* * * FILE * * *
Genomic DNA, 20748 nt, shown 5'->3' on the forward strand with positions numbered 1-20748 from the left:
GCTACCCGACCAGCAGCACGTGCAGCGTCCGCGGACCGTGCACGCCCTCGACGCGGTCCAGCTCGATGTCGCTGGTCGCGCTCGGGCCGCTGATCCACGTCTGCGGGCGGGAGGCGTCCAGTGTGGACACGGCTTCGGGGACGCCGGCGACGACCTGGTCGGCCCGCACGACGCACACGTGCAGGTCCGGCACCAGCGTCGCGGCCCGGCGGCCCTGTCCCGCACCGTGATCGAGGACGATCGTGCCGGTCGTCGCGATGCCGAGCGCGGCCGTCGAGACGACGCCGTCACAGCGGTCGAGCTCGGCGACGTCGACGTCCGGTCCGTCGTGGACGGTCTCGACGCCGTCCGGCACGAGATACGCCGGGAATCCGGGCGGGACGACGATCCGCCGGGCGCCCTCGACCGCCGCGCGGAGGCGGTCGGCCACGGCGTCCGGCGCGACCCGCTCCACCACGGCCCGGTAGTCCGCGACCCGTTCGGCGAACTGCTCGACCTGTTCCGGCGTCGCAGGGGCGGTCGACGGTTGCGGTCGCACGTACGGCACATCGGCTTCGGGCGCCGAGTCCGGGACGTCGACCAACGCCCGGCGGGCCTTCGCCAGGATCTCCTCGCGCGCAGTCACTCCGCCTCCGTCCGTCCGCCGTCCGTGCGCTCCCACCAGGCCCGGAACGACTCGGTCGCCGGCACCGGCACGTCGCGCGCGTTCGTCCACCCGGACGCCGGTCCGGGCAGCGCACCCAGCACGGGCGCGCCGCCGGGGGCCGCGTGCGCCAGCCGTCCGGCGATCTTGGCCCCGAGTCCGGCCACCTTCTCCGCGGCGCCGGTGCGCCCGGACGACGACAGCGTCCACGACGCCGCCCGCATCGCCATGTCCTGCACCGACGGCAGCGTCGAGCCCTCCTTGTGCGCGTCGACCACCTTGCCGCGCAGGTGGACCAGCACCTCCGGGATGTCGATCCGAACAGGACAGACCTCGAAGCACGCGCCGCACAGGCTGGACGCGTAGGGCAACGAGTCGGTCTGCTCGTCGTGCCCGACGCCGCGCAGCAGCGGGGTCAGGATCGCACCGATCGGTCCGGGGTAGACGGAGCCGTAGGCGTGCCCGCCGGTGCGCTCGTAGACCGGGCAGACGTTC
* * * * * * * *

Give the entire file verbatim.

Genomic DNA, 20748 nt, shown 5'->3' on the forward strand with positions numbered 1-20748 from the left:
GCTACCCGACCAGCAGCACGTGCAGCGTCCGCGGACCGTGCACGCCCTCGACGCGGTCCAGCTCGATGTCGCTGGTCGCGCTCGGGCCGCTGATCCACGTCTGCGGGCGGGAGGCGTCCAGTGTGGACACGGCTTCGGGGACGCCGGCGACGACCTGGTCGGCCCGCACGACGCACACGTGCAGGTCCGGCACCAGCGTCGCGGCCCGGCGGCCCTGTCCCGCACCGTGATCGAGGACGATCGTGCCGGTCGTCGCGATGCCGAGCGCGGCCGTCGAGACGACGCCGTCACAGCGGTCGAGCTCGGCGACGTCGACGTCCGGTCCGTCGTGGACGGTCTCGACGCCGTCCGGCACGAGATACGCCGGGAATCCGGGCGGGACGACGATCCGCCGGGCGCCCTCGACCGCCGCGCGGAGGCGGTCGGCCACGGCGTCCGGCGCGACCCGCTCCACCACGGCCCGGTAGTCCGCGACCCGTTCGGCGAACTGCTCGACCTGTTCCGGCGTCGCAGGGGCGGTCGACGGTTGCGGTCGCACGTACGGCACATCGGCTTCGGGCGCCGAGTCCGGGACGTCGACCAACGCCCGGCGGGCCTTCGCCAGGATCTCCTCGCGCGCAGTCACTCCGCCTCCGTCCGTCCGCCGTCCGTGCGCTCCCACCAGGCCCGGAACGACTCGGTCGCCGGCACCGGCACGTCGCGCGCGTTCGTCCACCCGGACGCCGGTCCGGGCAGCGCACCCAGCACGGGCGCGCCGCCGGGGGCCGCGTGCGCCAGCCGTCCGGCGATCTTGGCCCCGAGTCCGGCCACCTTCTCCGCGGCGCCGGTGCGCCCGGACGACGACAGCGTCCACGACGCCGCCCGCATCGCCATGTCCTGCACCGACGGCAGCGTCGAGCCCTCCTTGTGCGCGTCGACCACCTTGCCGCGCAGGTGGACCAGCACCTCCGGGATGTCGATCCGAACAGGACAGACCTCGAAGCACGCGCCGCACAGGCTGGACGCGTAGGGCAACGAGTCGGTCTGCTCGTCGTGCCCGACGCCGCGCAGCAGCGGGGTCAGGATCGCACCGATCGGTCCGGGGTAGACGGAGCCGTAGGCGTGCCCGCCGGTGCGCTCGTAGACCGGGCAGACGTTC